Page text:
Zuma: No place for complacency, cynicism, excuses

New South Africa president Jacob Zuma says his government will try to improve the lives of all citizens. (Photo: Los Angeles Times)
New President of South Africa Jacob Zuma says his government will try to improve the lives of all citizens. (Photo: Los Angeles Times)

TAIPEI, Taiwan:- South Africa’s new president Jacob Zuma, during his inauguration on Saturday, recognized the contributions of his predecessors and said the “dreams and hopes of all the people of our country must be fulfilled”.

“There is no place for complacency, no place for cynicism, no place for excuses,” he said in his inaugural address, which had some cordial words for his archrival, former president Thabo Mbeki.

Speaking in Pretoria, South Africa’s executive capital, Zuma said 11.6 million South Africans voted for his African National Congress (ANC). He said he was committing himself to serve the nation with “dedication, commitment, discipline, integrity, hard work and passion”.

He said the ANC was being called upon to implement its manifesto, adding, “Everything we do must contribute in a direct and meaningful way to the improvement of the lives of our people.”

He said his administration would not rest as long as there were South African affected by death from preventable disease, poverty, gender inequality, destitution, exploitation or abuse, illiteracy, and unemployment.

While he said there was a lot to be done, Zuma spoke of the “difficult economic times” even as he said the “foundations of our economy are strong and we will need to continue to build on them”.

He said nationals needed to work even harder and hold themselves to “the highest standards of service, probity and integrity.”

“Together we must build a society that prizes excellence and rewards effort, which shuns laziness and incompetence.

“We must build a society that draws on the capabilities, energy and promise of all its people.”

He said while citizens of the rainbow nation are of “vastly different experiences, of divergent interests, with widely different views” they shared “a common desire for a better life, and to live in peace and harmony”.

The new leader also said there was a common conviction to never return to the time of division and strive, a reference to apartheid which ended 15 years ago.

“From this common purpose we must forge a partnership for reconstruction, development and progress. “In this partnership there is a place for all South Africans, black and white.”

South African celebrated another ANC victory in April, 4 years after it first came to power. (Photo: New York Times)
South African celebrated another ANC victory in April, 14 years after it first came to power. (Photo: New York Times)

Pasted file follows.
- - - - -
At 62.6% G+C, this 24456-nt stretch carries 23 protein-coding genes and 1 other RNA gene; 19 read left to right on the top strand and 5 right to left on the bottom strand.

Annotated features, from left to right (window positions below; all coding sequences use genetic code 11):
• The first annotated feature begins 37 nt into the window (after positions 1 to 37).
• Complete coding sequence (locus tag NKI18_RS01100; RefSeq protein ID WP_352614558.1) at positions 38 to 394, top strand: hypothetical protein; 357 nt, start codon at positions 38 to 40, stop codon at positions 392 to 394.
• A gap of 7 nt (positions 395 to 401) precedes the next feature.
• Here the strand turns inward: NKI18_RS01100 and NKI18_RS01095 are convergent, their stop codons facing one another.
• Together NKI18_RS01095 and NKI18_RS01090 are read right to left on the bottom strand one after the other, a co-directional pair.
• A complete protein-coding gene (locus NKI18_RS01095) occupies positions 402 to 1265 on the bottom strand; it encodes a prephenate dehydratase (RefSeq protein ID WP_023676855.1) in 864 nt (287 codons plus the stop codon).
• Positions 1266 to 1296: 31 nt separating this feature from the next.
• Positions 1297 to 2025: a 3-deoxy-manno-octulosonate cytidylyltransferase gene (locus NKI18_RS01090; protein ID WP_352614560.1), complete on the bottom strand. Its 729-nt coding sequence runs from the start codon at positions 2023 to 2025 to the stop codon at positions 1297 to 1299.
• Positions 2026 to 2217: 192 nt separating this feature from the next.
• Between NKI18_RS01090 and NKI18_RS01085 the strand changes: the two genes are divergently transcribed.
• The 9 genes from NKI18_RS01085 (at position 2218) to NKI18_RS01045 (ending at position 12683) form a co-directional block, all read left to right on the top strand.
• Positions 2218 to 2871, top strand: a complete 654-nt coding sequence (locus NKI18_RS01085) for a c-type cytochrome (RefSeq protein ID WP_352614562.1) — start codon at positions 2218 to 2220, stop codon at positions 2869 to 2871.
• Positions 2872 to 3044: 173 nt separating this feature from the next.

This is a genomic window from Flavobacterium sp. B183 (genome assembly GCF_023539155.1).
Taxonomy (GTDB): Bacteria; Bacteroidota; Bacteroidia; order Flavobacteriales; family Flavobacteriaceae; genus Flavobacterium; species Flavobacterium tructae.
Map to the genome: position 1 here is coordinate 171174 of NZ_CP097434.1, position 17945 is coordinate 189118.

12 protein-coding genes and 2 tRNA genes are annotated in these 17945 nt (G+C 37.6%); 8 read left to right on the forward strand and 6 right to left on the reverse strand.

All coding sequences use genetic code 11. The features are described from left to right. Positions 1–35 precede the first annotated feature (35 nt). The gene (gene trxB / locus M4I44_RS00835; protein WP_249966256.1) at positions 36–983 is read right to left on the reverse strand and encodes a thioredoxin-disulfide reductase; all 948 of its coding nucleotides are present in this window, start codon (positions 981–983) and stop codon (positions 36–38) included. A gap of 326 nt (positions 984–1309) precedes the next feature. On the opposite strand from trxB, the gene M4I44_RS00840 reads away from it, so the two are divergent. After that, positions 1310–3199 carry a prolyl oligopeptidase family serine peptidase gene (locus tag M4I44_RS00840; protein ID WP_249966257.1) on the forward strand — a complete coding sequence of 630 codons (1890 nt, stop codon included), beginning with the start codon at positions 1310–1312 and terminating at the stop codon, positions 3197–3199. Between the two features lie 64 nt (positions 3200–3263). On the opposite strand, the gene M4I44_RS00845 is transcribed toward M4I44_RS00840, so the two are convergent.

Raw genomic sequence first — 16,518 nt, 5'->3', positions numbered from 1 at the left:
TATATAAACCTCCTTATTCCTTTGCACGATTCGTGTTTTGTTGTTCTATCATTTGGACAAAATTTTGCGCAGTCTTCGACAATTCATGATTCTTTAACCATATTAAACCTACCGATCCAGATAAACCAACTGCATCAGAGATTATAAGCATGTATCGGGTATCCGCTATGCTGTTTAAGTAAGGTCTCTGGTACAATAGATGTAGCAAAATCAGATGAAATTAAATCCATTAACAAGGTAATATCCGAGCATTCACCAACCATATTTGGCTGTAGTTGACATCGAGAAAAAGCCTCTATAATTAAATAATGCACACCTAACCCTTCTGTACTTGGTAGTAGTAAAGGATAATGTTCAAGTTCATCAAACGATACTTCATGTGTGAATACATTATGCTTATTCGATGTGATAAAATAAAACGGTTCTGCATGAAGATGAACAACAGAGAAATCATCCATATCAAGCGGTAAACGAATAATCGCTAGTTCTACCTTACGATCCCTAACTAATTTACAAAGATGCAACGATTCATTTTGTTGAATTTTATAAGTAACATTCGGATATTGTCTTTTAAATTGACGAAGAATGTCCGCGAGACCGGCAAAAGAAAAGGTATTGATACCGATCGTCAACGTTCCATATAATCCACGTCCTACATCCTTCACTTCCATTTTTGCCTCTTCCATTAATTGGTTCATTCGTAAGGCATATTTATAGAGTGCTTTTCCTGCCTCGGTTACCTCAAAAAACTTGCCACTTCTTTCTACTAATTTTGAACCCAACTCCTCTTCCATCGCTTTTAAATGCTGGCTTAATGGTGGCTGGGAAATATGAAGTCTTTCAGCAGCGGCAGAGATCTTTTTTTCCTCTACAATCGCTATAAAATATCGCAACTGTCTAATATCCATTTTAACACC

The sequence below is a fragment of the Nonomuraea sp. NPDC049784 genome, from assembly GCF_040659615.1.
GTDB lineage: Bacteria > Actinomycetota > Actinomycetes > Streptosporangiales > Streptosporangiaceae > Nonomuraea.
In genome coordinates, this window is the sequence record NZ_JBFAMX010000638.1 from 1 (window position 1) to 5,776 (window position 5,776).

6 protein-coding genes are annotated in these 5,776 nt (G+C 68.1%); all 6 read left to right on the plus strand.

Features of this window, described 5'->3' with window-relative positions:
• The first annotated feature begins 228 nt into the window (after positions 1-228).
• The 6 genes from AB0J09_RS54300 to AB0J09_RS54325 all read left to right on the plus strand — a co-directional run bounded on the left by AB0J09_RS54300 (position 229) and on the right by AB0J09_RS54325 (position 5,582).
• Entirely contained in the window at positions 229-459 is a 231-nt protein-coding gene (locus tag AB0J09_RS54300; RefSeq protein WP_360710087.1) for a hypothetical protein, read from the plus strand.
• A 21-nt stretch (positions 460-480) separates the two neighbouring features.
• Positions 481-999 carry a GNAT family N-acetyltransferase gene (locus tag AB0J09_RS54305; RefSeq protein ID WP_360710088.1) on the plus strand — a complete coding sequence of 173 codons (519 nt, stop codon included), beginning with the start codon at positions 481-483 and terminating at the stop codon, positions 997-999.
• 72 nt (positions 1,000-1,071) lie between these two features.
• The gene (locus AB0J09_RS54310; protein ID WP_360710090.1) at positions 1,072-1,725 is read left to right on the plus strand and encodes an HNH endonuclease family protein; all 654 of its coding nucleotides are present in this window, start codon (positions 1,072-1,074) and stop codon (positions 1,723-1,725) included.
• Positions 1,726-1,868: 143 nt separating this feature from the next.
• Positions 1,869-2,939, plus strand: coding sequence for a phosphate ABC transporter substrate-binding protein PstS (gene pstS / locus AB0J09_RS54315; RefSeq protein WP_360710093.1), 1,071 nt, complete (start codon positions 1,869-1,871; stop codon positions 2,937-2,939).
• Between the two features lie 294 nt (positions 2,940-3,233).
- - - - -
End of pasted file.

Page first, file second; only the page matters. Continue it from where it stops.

Zuma said South Africa needed a dynamic partnership that was enriched by democratic debate, valued diverse views and accommodated dissent.

The country needed “to make real the fundamental right of all South Africans to freely express themselves, to protest, to organise, and to practice their faith,” he said.

He said the nation must defend the freedom of the media, as the media seek to promote within itself a greater diversity of voices and perspectives.

South Africa, Zuma said, would “continue to use multilateral and bilateral forums and relations to take forward the goals of eradicating global poverty, strengthening peace and security and to promote democracy”.

He promised that South Africa will deliver a world class 2010 FIFA World Cup that will promote friendship and cooperation

“Let us build a nation that remains forever mindful of its history, of those who have sacrificed so much, and the many who put down their lives so we can be here today,” he said.

Zuma, who was jailed for ten years during the struggle against apartheid, was fired as deputy president in 2005 by former president Thabo Mbeki.

He was dogged by corruption charges for eight years. Prosecutors dropped the charges in early April, weeks before South African went to the polls and gave the ANC 65.9 percent of the votes cast.

Zuma was implicated in an arms deal bribery scandal and prosecutors said while they had a strong case it had been manipulated for political reasons. The criminal charges would never be revived, they said.

In 2006, Zuma was acquitted of raping an HIV-positive family friend. He said the encounter was consensual. He was ridiculed for his testimony during the trial that he believed showering after the encounter would protect him from AIDS, the Washington Post reported in April.

Zuma, in his speech, said that Mbeki took South Africa forward “as a true statesman”, made a remarkable contribution towards strengthening its democracy, and laid a firm foundation for economic growth and development.

The Los Angeles Times reported analyst Adam Habib as saying Zuma’s was the greatest political comeback ever.

“In three years, he choreographed the most phenomenal comeback of anyone, anywhere in the world,” Habib said on independent ETV, the publication reported.

Former preisdent Nelson Mandela, who was also imprisoned under the apratheid system, also attended the inauguration ceremony.

A thunderstorm which preceded the official inauguration forced some dignitaries from their seats. The precipitation was hailed as blessings in traditional Zulu culture, Zuma’s ethnic group.

See also: ‘New style of apartheid’ in South Africa